I check the Hunter Owners Web daily. The latest question is quoted below.
"We are just moving our boat to Lake Ontario for the first time & will be keeping her at Sacket Harbor. Any suggestions of good places to anchor out over long weekends? Any suggestions are welcome of good holding areas with protected harbors in case of weather. Thanks, Janice
Here is a link to that post if you would like to respond. CLICK HERE
Saturday, February 9, 2008
There may be snow on the ground, but my mind has been on sailing lately. I guess it started earlier this week when I attended a Hospice Regatta meeting. I am on the steering committee this year, so will be spending quite a bit of time helping out.
Revenues for the 2007 Regatta topped $100,000 for the first time, and net proceeds exceeded $90,000. Topping that will take extra effort from our committee as well as from the participants in the regatta. There will be a special "Cruising" fund raiser on August 15th, followed by a clambake dinner afterwards. The regatta and picnic will be August 16th, and the Rochester Race on August 17th. Last year's host was the Rochester Yacht Club with the Genesee Yacht Club hosting this year.
I am told that the Rochester Hospice is one of five on Lake Ontario. Hospice has touched many of our lives, and what a better way to help pay them back for the wonderful work they do. As you may know, the Hospice racers solicit sponsors for their boats. I hope that the folks that read my blog can help out this year by donating towards this very worthy cause.
I have received my docking contract from Shumway Marine, so it is only a couple months before launch. The date hasn't been set yet, but I am sure there is plenty of prep to do as usual. I am also active in the GYC Cruising Fleet and the Lake Ontario Hunter Sailing Association. GYC is planning a two week cruise the middle two weeks of July. Ruth, me, and Ernie the dog, will also be attending the LOHSA annual Hunter Rendezvous. This year the event is moving from the marina in Port Credit, to the Port Credit Yacht Club. There are always many that attend this annual event, and perhaps we have outgrown the Credit Village Marina. I hope that PCYC can try to keep the group together. That is the best part of a rendezvous; meeting other Hunter owners and swapping ideas and sailing stories.
One more thought before closing. This blog is an invitation for my readers to join in. Since it is a blog, and not a forum, you cannot initiate your own thread. However, if you submit a comment to any of my blogs, I can always start a new thread under a new subject. Please feel free to take the step and write a comment or two. Look for the "Comments" link below each of the blogs.
Monday, February 4, 2008
It's that time of the year again. Time to research what is required for pleasure boats to cross Lake Ontario when entering the U.S.
You will not need a passport until June, 2009.
There have been many news stories about the new passport rule for air travelers, and the new identification rules for boaters. No doubt, it is official that if you enter the United States by air, you will need a passport. There are a few exceptions that you can read about on the Department of Homeland Security website.
Traveling to the U.S. by boat is another matter. U.S. citizens ages 19 and older must present documentation that proves both identity and citizenship. Identification documents must include a photo, name and date of birth.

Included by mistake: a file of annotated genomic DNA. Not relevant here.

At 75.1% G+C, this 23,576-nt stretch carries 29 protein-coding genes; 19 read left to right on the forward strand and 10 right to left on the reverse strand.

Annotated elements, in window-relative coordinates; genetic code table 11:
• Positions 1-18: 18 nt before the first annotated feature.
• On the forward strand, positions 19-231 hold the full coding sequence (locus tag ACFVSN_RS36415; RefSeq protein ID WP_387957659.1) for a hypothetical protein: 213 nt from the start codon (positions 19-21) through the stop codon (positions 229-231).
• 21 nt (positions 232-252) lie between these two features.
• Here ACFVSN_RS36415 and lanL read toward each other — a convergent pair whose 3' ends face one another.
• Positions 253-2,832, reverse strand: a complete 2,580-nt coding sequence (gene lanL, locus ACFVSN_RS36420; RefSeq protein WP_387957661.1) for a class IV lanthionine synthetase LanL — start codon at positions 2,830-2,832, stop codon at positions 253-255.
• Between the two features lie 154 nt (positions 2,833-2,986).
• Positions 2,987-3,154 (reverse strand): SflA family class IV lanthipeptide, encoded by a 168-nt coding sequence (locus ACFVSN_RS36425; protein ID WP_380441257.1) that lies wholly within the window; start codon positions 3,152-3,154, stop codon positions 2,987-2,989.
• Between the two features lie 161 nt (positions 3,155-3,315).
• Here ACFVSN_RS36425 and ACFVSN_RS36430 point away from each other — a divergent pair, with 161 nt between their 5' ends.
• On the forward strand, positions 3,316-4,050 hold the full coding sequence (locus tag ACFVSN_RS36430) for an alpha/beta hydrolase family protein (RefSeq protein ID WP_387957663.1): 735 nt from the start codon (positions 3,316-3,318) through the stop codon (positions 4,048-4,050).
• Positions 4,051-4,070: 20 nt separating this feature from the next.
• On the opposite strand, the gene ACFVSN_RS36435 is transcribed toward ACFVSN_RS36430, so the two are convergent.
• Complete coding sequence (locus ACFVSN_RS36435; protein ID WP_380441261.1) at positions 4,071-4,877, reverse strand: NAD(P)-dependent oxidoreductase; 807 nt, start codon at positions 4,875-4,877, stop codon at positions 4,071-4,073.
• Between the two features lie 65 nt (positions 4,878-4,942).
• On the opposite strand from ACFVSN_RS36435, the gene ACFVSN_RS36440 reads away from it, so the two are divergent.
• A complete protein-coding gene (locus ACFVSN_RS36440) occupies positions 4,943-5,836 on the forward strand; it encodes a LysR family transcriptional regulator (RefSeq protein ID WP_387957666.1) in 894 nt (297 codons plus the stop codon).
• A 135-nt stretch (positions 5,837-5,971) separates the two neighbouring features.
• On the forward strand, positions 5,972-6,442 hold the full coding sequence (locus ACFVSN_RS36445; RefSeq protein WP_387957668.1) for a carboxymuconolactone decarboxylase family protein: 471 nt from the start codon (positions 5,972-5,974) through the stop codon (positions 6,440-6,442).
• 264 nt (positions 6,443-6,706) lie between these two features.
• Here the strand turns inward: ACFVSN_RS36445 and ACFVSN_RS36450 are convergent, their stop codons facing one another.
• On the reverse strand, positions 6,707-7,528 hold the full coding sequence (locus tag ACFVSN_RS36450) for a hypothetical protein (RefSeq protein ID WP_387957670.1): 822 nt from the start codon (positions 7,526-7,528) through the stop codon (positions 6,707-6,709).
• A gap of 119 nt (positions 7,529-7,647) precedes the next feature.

Children ages 18 and under will only be required to present proof of citizenship, such as a birth certificate.
You can read about what documents are needed by visiting the CBP.gov website.
CBP has designated specific reporting locations within the Field Offices that are staffed during boating season for pleasure boats to report their arrival and be inspected by CBP. The master of the boat must report to CBP telephonically and be directed to the nearest Port of Entry to satisfy the face-to-face requirement, or report to the nearest designated reporting location along with the boat’s passengers for inspection.
There are three exceptions to the face-to-face inspection at a designated reporting location for Lake Ontario, NEXUS, Canadian Border Boat Landing Permit (I-68), and Outlying Area Reporting Stations (OARS).
The NEXUS Marine program is a joint Canada-U.S. initiative that offers facilitated customs and immigration clearance for recreational low-risk boaters entering either country through registration into the program. NEXUS is valid for 5 years and satisfies the boat operator’s legal requirement to report to a port-of-entry for face-to-face inspection in accordance with 8 CFR 235.1, but boaters must still phone in their arrival to satisfy 19 USC 1433.
The Canadian Border Boat Landing Permit (I-68) applicants for admission into the United States by small pleasure boats are inspected and issued an I-68 permit for the entire boating season. The I-68 permit allows boaters to enter the United States from Canada for recreational purposes with only the need to report to CBP by telephoning in their arrival.
Outlying Area Reporting System (OARS) is another norther border method for boaters to report entry to satisfy 19USC and 8CFR requirements into the United States from Canada. The OARS program uses videophones, typically located at public marinas, which boaters may use to report to CBP.
Don't forget the infamous decal. You need to purchase a decal if you operate a private vessel that is 30 feet or more in length that enters the United States.
Costs of the U.S. Customs and Border Protection (CBP) User Fees is $27.50 (U.S.) per calendar year for a vessel 30 feet or more in length. You can read all about this requirement by clicking here.
So, are you confused yet? It's not as bad as it may sound. I have heard a few horror stories when crossing, but by far most reports are possitive.
Read the Canadian side of the story. Click here.